Nothing like a hostage crisis to remind a woman of just how vulnerable she can be in this society.
Female campaign workers could watch the news coverage of Clinton campaign office hostage situation and admonish themselves to be more security-conscious -- to perhaps, be more like their secret service counterparts. But the reality is that campaign workers are not secret service agents. Not in training, nor raison d'etre. To win votes, one must remain open to new people -- to pulling them in, as opposed to holding them at bay.
As the HRC campaign shows, women are doing it for themselves, at every level of the organization. Strategizing up-top, and going out and meeting and greeting and persuading across America. That means talking to strangers. That means inviting them into one's offices, and sometimes, one's homes. If they do advance work, this means being airdropped into towns, probably not knowing a soul, and creating events from near-scratch. Advance staffers depend upon their campaign network, but they also depend upon people -- many of them strangers -- on the ground. When it works, which it usually does, it's a beautiful thing: memorable events, great coverage, VIPs and regular folks who feel taken care of by the campaign.
The problem is, with much success can come bravado. Many campaign workers take great pride in their abilities to get anything done, anyplace, anytime. They're like magicians. They're like MacGyvers. Male or female. And in the flush of these feelings, it's easy to think that the bubble they live in is really impermeable. That they really are bulletproof.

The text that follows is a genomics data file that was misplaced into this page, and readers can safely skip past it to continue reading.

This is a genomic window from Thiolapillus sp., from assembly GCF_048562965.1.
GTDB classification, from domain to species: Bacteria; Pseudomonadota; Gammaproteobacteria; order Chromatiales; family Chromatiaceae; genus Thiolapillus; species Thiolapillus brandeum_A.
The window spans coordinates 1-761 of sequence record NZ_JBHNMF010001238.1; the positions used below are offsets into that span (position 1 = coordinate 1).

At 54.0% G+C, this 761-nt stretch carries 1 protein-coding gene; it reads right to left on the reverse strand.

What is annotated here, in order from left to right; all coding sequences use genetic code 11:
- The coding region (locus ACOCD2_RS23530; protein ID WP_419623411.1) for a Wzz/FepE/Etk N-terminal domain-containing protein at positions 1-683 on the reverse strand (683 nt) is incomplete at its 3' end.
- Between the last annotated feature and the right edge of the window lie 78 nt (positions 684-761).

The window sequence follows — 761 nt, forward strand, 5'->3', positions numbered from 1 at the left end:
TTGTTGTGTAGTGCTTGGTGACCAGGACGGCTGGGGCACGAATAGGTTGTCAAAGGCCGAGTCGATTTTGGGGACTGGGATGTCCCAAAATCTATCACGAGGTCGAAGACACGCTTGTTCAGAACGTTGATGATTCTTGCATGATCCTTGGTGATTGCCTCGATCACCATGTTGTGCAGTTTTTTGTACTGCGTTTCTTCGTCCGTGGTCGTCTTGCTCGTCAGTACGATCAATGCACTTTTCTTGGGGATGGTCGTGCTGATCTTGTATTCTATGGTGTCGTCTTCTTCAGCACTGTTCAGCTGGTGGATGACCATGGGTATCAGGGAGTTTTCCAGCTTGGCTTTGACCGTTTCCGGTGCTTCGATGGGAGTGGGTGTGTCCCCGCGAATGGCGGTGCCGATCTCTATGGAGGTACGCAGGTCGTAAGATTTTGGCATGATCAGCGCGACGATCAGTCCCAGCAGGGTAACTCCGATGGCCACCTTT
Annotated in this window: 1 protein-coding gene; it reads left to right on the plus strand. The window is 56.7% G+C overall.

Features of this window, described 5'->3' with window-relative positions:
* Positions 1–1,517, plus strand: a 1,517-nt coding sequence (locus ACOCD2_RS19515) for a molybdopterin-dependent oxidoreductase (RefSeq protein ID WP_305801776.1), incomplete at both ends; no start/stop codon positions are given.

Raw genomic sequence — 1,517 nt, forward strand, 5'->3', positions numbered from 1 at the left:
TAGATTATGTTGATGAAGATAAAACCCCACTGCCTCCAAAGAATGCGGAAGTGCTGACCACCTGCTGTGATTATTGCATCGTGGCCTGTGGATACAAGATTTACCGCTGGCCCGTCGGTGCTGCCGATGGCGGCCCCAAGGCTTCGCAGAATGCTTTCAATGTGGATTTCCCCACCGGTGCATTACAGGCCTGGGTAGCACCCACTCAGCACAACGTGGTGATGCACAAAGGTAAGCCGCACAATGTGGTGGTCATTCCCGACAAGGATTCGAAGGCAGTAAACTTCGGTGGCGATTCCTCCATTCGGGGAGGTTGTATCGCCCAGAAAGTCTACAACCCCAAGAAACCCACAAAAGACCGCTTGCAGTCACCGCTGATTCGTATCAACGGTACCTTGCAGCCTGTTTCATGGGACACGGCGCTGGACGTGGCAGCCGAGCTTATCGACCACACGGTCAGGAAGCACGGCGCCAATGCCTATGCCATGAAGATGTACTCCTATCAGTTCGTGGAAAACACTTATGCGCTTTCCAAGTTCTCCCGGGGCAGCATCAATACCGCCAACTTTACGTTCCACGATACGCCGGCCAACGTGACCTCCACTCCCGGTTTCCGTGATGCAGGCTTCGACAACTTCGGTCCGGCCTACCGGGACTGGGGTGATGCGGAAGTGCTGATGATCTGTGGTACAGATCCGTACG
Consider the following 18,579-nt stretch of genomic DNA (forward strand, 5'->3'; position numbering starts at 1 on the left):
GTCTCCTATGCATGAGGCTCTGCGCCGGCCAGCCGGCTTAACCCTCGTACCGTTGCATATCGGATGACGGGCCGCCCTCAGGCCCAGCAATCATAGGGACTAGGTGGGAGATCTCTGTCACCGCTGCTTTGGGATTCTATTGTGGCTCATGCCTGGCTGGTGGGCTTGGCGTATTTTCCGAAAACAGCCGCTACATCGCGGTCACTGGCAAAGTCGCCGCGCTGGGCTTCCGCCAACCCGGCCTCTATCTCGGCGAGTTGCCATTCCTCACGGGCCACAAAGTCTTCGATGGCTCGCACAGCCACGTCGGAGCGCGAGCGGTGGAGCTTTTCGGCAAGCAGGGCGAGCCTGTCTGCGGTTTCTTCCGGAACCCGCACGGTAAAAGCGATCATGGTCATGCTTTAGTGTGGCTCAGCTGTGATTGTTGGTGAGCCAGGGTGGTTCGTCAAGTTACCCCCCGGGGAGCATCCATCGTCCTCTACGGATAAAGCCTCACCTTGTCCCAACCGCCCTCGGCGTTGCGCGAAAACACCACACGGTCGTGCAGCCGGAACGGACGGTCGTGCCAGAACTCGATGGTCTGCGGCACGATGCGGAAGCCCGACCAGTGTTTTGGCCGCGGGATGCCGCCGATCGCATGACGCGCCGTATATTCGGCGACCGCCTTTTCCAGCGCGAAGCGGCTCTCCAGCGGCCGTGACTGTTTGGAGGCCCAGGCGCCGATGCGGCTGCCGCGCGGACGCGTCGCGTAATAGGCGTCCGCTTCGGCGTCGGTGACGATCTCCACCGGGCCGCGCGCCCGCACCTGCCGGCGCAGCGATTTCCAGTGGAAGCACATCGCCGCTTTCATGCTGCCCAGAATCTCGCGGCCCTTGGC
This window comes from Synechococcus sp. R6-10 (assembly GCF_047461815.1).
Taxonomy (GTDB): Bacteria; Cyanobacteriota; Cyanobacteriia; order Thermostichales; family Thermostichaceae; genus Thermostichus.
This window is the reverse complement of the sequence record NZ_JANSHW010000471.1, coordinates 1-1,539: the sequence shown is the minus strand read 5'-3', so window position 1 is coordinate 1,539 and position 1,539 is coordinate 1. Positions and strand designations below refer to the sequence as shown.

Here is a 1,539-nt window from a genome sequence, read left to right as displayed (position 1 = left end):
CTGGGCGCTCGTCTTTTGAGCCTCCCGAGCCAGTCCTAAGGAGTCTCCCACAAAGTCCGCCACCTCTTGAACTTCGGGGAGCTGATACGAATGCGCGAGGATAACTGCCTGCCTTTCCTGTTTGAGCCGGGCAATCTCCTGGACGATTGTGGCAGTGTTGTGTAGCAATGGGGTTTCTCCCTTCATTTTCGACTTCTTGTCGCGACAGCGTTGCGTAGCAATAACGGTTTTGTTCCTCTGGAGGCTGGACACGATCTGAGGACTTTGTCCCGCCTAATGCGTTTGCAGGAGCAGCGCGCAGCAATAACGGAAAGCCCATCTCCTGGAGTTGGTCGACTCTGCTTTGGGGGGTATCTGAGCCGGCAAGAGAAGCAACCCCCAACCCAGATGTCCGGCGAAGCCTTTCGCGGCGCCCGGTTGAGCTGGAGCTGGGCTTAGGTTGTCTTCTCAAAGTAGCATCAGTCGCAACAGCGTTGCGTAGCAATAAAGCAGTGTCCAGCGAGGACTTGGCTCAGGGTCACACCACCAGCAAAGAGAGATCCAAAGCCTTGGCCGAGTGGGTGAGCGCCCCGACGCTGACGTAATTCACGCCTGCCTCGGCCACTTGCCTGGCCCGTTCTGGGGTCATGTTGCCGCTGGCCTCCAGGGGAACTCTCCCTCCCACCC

Since campaigning is about delivering, caution is something talked about, but not really internalized. Caution is what one hears when the Secret Service Lead gives his or her pro forma operational security speech (to the sound of a 20 Blackberry thumbs typing). Or, caution is what one hears when someone calls home and let's it slip that she's been out canvassing, even when she doesn't mention exactly which neighborhoods she walked. The mother on the other end may ring the alarm, but the fact is, her daughter is doing the most fundamental campaign job there is -- knocking on doors, armed with a smile, a story, and a hope her efforts will equal a few more votes.
The fact is, to be successful on the ground, one must be a risk-taker. The honed skill is learning which risks to take and which to avoid.
So, instead of being another person saying "be careful" to the female campaign workers out there, let me just repeat a few words that have been very meaningful to me. I remember when Gavin de Becker was on a book tour for The Gift of Fear, and seeing him interviewed on TV. He said: "Fear is your friend." He advised people, especially women, to follow their intuition. If a situation feels bad, there's a reason. If someone is trying to get you to do something that you've said you don't want to do, that's coercion. Back away. Get out of the situation.
Of course, this all goes for men as well. But I feel that women often need to take more preventative measures -- slipping out of bad situations before they turn worse -- if they want to stay safe.
So here's to the women on campaigns out there -- may they keep doing what they're doing, may they not let the actions of one deeply-disturbed man keep them down, and may they go about their work with a heightened sense of awareness of the world around them.